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Can the Business Environment Explain International Differences in Entrepreneurial Finance?

Leora Klapper's picture

It is well established that financial development is necessary for the efficient allocation of capital and firm growth, yet firm-level surveys have repeatedly found access to finance to be among the biggest hurdles to starting and growing a new business. For instance, in the World Bank’s Enterprise Surveys standardized dataset for 2006-2009, 31% of firm owners around the world report access to finance as a major constraint to current operations of the firm, while this figure is 40% for firms under three years of age.

In a recent paper with Larry Chavis and Inessa Love we address two types of questions: (1) What is the relationship between firm age and sources of external financing? and (2) Is there a differential impact of the business environment on access to financing by young versus old firms? 

To summarize, we find systematic differences in the use of different financing sources for new and older firms. We find that in all countries younger firms rely less on bank financing and more on informal financing. However, we also find that young firms have relatively better access to bank finance in countries with stronger rule of law and better credit information and that the reliance of young firms on informal finance decreases with the availability of credit information.

We use data from the Enterprise Survey dataset, which includes over 100,000 randomly sampled firm-level observations collected in cross-sectional surveys in 118 countries. We use the year that the firm began operations in the country as our measure of firm age, with the caveat that this is not necessarily the year that the firm registered or began operating as a formal business. We find that about 10% of the total sample is three years old or younger, while about 60% of all firms are twelve years or younger.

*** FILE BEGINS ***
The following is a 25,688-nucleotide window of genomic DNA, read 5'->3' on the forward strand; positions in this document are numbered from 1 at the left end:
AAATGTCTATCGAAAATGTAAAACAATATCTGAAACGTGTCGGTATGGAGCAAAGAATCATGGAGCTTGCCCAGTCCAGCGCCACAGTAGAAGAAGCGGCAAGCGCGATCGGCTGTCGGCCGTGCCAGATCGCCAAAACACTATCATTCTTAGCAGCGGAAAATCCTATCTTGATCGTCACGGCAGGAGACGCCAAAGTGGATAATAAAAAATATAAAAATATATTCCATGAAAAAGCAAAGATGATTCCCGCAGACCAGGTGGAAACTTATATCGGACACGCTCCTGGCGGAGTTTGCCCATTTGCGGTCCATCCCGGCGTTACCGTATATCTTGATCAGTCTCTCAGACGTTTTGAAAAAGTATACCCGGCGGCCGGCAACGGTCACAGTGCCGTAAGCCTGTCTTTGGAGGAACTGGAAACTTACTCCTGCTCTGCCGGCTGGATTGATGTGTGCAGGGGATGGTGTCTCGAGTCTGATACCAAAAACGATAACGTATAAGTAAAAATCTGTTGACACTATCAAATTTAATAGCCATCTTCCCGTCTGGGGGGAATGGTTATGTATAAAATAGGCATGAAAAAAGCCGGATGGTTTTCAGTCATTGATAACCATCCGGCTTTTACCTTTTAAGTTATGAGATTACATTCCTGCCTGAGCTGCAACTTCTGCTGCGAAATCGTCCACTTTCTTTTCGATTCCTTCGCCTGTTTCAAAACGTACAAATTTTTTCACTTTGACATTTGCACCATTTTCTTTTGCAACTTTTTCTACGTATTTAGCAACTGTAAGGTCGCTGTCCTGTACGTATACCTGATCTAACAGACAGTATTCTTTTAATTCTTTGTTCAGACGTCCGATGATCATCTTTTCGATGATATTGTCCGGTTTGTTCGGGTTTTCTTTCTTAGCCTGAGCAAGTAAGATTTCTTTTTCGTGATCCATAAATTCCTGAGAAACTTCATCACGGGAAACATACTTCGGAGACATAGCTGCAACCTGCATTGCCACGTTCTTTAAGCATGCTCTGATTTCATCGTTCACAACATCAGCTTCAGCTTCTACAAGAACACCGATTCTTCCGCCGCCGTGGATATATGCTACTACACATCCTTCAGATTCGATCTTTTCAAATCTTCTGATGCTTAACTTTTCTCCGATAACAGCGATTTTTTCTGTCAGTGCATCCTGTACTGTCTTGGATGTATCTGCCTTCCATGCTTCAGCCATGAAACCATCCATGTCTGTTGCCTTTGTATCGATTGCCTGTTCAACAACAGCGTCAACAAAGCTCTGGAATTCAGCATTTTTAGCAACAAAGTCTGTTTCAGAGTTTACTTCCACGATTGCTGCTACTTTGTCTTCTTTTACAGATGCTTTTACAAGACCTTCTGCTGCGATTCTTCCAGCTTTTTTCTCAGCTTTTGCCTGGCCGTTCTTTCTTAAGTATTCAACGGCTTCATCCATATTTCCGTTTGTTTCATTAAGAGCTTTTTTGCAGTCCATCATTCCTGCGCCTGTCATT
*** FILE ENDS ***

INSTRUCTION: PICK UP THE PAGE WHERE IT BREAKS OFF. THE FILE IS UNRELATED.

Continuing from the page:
First, we examine the percentage of firms that use various banking services, distributed by age. We find a slight increase in usage of checking and/or savings accounts and a significant rise in usage of credit products – overdraft and line of credit – as firms grow older (Figure 1). When we add into consideration country income-level, we do not observe a significant effect of age on the use of checking and/or savings accounts, but do find that firms in low-income countries are significantly less likely to have an overdraft facility or line of credit. This highlights two important points: First, even in low-income countries, formally registered businesses are likely to have deposit accounts for financial safe keeping and transactions; second, the vast majority of new firms do not have access to short-term financing.